Women In Politics

Women In Politics

By AMELIA MORRISON HIPPS AND ANGEL KANE


What would you do if you were not afraid?Women In PoliticsGo to WLM’s FB page or www.wilsonlivingmagazine.com to watch a video of the cover shoot.

That’s the question that has run rampant on the internet since Sheryl Sandberg, COO of Facebook, gave a commencement speech to gradutes of Barnard College, asking them that question. Her hope was to inspire them to face their fears, not hold back and do whatever they wanted in life.

The question seems easy enough but not many have the guts or stamina to follow through with the answer. Those that do however, reap the biggest rewards, even those that fail at first.

March is Women’s History Month, a month to pay tribute to the women who have not only contributed to the events in history and society but also a time to honor those women who are paving the way for the younger generation.

To many women in their 20’s, 30’s and 40’s, women in leadership roles in business, industry and politics seems natural but less than 100 years ago women didn’t even have the right to vote. Equally as astounding is the fact that almost 100 years after women received the right to vote, we still have never had a female President.

But progress comes in steps and WLM is proud to honor our local leaders in government both in the public eye and behind the public eye, who are stepping up and taking a seat at the table. These women are working hard each day to make life better not just for other women but for the communities that they live in. They have faced their fears and conquered them all!

SUSAN LYNN

Women In PoliticsSusan Lynn – Mt. Juliet Republican House member Tennessee General AssemblyWhen did you first get interested in politics and why?

Growing up my parents were active in our county Republican Party, and my mother was a leader in the county Republican Woman›s group. We often had meetings at our house, and my mother brought my sister and me along to the local headquarters. As I grew, my parents always advised “never stop paying attention,” adding that it is always prudent to have a healthy skepticism of our government leaders.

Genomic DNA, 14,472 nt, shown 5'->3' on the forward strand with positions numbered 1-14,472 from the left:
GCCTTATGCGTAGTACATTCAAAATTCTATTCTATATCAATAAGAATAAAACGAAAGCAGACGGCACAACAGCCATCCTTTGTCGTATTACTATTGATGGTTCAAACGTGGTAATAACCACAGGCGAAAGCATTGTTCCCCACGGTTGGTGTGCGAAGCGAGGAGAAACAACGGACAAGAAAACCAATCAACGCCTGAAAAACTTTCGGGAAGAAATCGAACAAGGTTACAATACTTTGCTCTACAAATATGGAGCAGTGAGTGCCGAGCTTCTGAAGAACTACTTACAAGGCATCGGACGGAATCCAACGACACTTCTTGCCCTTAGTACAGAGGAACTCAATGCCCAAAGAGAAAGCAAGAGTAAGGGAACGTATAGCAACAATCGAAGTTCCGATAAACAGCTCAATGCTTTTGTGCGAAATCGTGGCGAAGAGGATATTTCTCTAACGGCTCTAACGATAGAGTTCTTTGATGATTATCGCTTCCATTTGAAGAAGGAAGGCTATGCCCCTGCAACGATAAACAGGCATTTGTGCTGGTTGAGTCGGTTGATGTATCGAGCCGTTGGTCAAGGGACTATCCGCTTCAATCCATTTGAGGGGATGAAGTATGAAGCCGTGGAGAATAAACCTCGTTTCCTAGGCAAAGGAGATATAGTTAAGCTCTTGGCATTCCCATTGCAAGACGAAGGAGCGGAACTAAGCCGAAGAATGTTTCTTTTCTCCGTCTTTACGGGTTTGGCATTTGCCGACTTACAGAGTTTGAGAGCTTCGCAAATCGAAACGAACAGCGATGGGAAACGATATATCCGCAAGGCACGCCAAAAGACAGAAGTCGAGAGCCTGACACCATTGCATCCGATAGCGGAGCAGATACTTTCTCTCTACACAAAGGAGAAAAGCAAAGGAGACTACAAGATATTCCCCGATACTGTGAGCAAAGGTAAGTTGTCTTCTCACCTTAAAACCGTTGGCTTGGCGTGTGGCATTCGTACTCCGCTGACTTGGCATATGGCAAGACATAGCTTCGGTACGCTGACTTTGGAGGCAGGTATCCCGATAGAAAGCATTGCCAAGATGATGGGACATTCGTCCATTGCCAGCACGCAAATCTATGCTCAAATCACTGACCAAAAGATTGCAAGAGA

When we moved to Mt. Juliet in 1997, I became involved with the local Republican club. For several years, we battled the threat of a state income tax together. To my great surprise, my friends drafted me to run for state representative in 2002 and “We” won by receiving over 50 percent of the vote.

What do you feel your role is as an elected official?

Let me first explain that I am a born again Christian so for me my public service is my mission field. Professionally, I feel I have several roles as an elected official – duties actually. My first duty is to guard, protect and defend the Constitution. I have a duty to be of service to each person I represent by providing excellent constituent services. I also have a duty to study the bills and issues tirelessly so that when I vote on their behalf, they may trust that I have sought to be informed.

What advise would you offer other women considering running for office?

As Jackie Kennedy said, “If you bungle raising your children, I don’t think whatever else you do matters very much.” Life has many seasons, make sure you are in the right season of life should you ever run. In other words, we can have it all – just not all at the same time.


KATHY WARMATH

Women In PoliticsKathy Warmath – Lebanon True Conservative Ward 6 Lebanon City Council

When did you first get interested in politics and why?

I am a fiscal conservative and have tried to apply this philosophy as I work with the City of Lebanon on a dayto-day basis. I served as the President of the Republican Women for years and actively became involved to promote those, who like I, believe the private sector plays a huge role when it comes to how a city develops and its prosperity.

What do you feel your role is as an elected official?

I believe that my job is, and has always been, to understand that I am responsible for how we spend other people’s money – meaning “YOUR” Money.

What advice would you offer other women considering running for office?

My philosophy is to be true to what you believe in and vote accordingly, overlook the criticism that you may experience for voting your values and stand tall. I believe and have confirmed women are uniquely prepared to govern and work together and call it like it is when needed. We should get out as women, moms and young ladies and make a difference. You go girls!

Just a word of guidance, ladies: you need to make sure your partners and families are “all in” because in your capacity as a public servant, it can be very demanding, but also a rewarding job.





ANNETTE STAFFORD

Women In PoliticsAnnette Stafford – Lebanon Democrat 20th District Wilson County Commission

When did you first get interested in politics and why?

While in Leadership Wilson, I learned a lot about how our community operated and felt I could help make a difference. I believed in the idea of more women in government, more women representing our citizens, more women with a voice and a fresh perspective.

What do you feel your role is as an elected official?

First, to serve my constitutes of the 20th District and Wilson County, not just the East, West, North or South of Wilson County, but the whole entire County. As the county’s legislative body our primary role serves as the policy making body for the county. Our job as a commissioner is to appropriate funds for each department. As a County Commissioners we do not regulate the sheriff’s office, school system, Road Commission or W.E.M.A. We merely deal with their budgets. All fee offices are regulated by that elected official, not the commission.